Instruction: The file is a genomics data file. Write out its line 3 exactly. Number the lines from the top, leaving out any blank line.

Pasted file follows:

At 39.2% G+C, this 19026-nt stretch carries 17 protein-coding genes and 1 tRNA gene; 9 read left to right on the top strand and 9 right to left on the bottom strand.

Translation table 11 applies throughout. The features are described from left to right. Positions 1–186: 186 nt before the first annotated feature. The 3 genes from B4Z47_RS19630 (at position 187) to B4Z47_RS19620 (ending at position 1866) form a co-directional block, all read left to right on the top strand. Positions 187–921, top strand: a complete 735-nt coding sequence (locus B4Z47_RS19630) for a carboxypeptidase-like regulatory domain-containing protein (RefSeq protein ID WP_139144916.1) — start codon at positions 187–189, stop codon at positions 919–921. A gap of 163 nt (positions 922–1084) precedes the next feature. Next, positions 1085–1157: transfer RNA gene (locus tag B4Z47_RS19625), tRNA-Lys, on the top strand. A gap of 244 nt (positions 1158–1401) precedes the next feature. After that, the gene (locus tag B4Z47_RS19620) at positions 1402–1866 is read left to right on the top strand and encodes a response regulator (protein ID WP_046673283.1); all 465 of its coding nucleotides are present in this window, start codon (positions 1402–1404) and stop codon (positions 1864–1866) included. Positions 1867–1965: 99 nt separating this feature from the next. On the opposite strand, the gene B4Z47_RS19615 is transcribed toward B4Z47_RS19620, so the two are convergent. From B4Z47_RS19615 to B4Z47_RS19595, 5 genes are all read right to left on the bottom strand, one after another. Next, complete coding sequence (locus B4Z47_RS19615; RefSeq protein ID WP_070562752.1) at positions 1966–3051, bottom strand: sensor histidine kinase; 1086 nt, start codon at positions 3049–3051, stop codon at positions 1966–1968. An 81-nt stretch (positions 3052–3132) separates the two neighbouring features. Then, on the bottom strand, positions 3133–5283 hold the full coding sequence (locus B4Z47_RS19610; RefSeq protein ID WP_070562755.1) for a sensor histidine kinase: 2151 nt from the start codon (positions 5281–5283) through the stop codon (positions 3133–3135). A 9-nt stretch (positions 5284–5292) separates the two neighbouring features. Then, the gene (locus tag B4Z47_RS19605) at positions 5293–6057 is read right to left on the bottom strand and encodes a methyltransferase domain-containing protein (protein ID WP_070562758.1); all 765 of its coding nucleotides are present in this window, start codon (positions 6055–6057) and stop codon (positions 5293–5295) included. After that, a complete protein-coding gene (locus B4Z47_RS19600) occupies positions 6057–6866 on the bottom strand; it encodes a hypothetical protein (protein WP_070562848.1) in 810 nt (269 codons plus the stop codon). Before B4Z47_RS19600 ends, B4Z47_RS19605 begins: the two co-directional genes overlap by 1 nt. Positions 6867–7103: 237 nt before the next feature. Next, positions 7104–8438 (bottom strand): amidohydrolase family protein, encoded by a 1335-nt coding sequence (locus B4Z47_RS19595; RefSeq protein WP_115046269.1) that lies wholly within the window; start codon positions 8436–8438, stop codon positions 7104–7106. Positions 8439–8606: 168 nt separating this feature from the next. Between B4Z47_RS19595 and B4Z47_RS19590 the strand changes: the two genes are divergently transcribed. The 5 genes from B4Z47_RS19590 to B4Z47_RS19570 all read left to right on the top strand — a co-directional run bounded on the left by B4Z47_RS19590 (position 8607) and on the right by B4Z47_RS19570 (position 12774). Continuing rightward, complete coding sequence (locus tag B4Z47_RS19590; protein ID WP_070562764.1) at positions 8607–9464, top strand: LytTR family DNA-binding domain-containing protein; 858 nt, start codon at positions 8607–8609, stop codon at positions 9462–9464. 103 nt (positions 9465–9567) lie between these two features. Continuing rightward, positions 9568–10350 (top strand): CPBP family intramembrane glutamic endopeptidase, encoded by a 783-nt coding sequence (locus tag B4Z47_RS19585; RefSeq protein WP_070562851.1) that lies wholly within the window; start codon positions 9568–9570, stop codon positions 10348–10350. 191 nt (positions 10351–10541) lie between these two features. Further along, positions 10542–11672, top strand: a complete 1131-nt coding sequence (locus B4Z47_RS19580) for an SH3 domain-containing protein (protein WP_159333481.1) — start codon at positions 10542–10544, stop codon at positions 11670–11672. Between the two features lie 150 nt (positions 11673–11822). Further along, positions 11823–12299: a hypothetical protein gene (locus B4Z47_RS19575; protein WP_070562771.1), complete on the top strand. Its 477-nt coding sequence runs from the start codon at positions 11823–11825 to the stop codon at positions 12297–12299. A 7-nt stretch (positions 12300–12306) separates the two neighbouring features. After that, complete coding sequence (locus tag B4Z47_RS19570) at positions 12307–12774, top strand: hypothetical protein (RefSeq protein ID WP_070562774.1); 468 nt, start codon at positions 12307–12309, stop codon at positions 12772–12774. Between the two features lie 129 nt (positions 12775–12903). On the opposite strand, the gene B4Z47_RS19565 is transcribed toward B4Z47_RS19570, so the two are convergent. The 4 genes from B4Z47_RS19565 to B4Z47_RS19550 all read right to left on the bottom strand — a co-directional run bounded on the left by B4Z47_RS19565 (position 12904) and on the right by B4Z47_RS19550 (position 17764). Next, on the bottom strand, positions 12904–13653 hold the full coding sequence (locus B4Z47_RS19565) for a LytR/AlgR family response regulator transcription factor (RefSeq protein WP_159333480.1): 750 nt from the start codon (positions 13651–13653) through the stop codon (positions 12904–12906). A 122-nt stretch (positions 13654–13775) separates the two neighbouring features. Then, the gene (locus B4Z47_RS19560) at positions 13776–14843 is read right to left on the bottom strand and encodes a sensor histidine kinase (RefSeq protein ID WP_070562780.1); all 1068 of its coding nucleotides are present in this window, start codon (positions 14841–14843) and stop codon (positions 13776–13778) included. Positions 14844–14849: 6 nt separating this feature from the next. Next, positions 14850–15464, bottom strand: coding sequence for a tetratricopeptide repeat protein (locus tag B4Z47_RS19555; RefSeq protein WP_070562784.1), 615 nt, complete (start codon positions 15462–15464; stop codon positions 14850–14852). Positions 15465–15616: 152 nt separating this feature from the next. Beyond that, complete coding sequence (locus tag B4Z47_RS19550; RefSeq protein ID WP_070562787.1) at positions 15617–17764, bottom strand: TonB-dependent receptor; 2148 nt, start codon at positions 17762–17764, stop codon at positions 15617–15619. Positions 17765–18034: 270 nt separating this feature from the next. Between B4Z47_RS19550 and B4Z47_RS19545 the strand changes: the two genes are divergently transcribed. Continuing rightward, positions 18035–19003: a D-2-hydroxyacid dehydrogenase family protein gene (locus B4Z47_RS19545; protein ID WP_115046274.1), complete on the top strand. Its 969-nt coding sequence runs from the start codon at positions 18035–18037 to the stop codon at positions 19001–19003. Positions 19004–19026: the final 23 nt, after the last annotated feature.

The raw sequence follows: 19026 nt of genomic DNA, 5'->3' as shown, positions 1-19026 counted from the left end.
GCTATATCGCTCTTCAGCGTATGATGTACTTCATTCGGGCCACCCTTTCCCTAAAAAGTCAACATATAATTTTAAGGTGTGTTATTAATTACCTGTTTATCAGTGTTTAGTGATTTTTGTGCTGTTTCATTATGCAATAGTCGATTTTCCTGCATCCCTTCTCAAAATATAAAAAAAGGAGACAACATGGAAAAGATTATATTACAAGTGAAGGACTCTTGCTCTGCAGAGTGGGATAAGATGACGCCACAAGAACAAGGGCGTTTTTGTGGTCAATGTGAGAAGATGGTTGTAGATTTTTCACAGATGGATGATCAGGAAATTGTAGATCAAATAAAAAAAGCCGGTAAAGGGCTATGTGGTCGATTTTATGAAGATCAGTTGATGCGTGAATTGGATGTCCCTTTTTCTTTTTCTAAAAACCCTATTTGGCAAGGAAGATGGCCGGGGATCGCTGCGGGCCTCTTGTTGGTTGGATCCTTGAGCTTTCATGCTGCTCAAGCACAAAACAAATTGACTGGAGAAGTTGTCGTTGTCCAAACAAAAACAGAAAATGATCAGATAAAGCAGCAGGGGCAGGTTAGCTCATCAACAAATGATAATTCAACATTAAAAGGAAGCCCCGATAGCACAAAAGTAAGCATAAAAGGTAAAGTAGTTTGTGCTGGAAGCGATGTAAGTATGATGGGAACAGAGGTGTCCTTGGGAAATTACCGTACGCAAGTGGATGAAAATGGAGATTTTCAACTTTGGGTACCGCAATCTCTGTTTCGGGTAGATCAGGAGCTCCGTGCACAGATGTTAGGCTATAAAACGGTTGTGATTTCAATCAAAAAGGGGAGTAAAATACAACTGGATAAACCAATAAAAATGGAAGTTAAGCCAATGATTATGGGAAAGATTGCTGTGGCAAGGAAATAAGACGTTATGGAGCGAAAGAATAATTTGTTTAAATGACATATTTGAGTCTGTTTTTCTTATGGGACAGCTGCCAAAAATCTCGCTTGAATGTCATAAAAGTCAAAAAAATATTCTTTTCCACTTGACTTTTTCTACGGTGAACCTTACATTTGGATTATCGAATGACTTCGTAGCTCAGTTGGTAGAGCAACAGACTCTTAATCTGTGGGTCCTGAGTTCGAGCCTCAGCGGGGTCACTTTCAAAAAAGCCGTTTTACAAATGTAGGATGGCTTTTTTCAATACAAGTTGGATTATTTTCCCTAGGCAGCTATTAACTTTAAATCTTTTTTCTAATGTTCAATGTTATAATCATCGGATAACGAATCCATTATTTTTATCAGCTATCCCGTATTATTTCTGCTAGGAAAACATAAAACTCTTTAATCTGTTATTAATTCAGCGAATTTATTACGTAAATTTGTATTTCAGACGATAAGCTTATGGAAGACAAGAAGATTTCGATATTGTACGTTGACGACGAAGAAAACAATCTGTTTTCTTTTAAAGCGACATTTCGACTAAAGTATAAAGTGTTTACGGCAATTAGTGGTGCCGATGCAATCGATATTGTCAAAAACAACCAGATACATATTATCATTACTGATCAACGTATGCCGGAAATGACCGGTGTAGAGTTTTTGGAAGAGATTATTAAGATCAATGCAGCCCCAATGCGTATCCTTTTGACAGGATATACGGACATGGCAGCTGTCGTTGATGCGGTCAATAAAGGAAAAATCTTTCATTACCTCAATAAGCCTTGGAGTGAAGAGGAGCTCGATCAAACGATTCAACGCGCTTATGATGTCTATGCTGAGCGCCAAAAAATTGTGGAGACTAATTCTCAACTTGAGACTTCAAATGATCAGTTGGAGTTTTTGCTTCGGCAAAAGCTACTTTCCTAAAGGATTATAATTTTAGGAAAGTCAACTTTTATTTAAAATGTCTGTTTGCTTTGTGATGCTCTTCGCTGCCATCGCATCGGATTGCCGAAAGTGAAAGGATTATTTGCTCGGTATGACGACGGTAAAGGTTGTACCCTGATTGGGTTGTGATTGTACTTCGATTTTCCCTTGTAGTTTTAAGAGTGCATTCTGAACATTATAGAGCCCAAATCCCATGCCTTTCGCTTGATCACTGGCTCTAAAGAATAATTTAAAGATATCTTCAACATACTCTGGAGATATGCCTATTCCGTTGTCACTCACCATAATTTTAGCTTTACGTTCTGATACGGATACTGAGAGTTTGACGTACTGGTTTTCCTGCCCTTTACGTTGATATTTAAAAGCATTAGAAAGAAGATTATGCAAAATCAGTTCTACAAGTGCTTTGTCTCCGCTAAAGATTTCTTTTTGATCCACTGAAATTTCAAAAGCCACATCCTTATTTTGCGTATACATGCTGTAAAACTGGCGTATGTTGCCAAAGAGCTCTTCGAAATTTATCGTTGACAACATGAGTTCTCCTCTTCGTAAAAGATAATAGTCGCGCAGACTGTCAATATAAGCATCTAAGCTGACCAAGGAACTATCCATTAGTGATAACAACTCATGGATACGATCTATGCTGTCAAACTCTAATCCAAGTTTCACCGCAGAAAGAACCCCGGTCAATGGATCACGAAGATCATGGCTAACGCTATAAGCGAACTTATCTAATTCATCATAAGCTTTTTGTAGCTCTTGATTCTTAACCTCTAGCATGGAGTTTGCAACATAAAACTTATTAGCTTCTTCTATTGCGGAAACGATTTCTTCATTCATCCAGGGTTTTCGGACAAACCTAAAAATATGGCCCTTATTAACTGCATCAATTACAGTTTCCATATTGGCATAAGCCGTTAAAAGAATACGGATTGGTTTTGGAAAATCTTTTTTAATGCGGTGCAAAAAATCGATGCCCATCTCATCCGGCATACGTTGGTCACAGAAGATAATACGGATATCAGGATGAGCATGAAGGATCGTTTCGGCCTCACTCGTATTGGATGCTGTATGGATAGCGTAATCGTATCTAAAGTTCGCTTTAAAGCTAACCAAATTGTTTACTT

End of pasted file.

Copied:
The raw sequence follows: 19026 nt of genomic DNA, 5'->3' as shown, positions 1-19026 counted from the left end.